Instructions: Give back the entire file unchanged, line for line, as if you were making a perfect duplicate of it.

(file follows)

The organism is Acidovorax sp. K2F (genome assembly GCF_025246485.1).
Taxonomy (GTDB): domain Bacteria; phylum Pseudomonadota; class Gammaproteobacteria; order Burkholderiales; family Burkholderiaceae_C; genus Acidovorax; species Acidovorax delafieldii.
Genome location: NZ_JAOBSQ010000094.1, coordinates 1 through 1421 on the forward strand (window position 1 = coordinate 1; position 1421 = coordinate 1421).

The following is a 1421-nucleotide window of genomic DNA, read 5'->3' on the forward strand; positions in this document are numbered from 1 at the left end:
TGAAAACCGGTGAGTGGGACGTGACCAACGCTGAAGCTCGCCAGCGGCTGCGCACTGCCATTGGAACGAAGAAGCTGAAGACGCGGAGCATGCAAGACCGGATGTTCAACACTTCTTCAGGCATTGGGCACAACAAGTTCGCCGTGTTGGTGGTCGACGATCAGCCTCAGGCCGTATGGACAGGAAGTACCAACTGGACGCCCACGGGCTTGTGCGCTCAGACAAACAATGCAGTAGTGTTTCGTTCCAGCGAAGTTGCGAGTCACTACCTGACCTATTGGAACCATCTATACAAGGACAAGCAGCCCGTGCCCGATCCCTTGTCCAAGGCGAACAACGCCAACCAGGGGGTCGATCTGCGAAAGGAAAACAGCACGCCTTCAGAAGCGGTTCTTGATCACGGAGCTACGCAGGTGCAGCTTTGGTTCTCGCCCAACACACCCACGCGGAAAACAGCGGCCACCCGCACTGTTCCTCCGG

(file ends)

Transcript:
The organism is Acidovorax sp. K2F (genome assembly GCF_025246485.1).
Taxonomy (GTDB): domain Bacteria; phylum Pseudomonadota; class Gammaproteobacteria; order Burkholderiales; family Burkholderiaceae_C; genus Acidovorax; species Acidovorax delafieldii.
Genome location: NZ_JAOBSQ010000094.1, coordinates 1 through 1421 on the forward strand (window position 1 = coordinate 1; position 1421 = coordinate 1421).

The following is a 1421-nucleotide window of genomic DNA, read 5'->3' on the forward strand; positions in this document are numbered from 1 at the left end:
TGAAAACCGGTGAGTGGGACGTGACCAACGCTGAAGCTCGCCAGCGGCTGCGCACTGCCATTGGAACGAAGAAGCTGAAGACGCGGAGCATGCAAGACCGGATGTTCAACACTTCTTCAGGCATTGGGCACAACAAGTTCGCCGTGTTGGTGGTCGACGATCAGCCTCAGGCCGTATGGACAGGAAGTACCAACTGGACGCCCACGGGCTTGTGCGCTCAGACAAACAATGCAGTAGTGTTTCGTTCCAGCGAAGTTGCGAGTCACTACCTGACCTATTGGAACCATCTATACAAGGACAAGCAGCCCGTGCCCGATCCCTTGTCCAAGGCGAACAACGCCAACCAGGGGGTCGATCTGCGAAAGGAAAACAGCACGCCTTCAGAAGCGGTTCTTGATCACGGAGCTACGCAGGTGCAGCTTTGGTTCTCGCCCAACACACCCACGCGGAAAACAGCGGCCACCCGCACTGTTCCTCCGG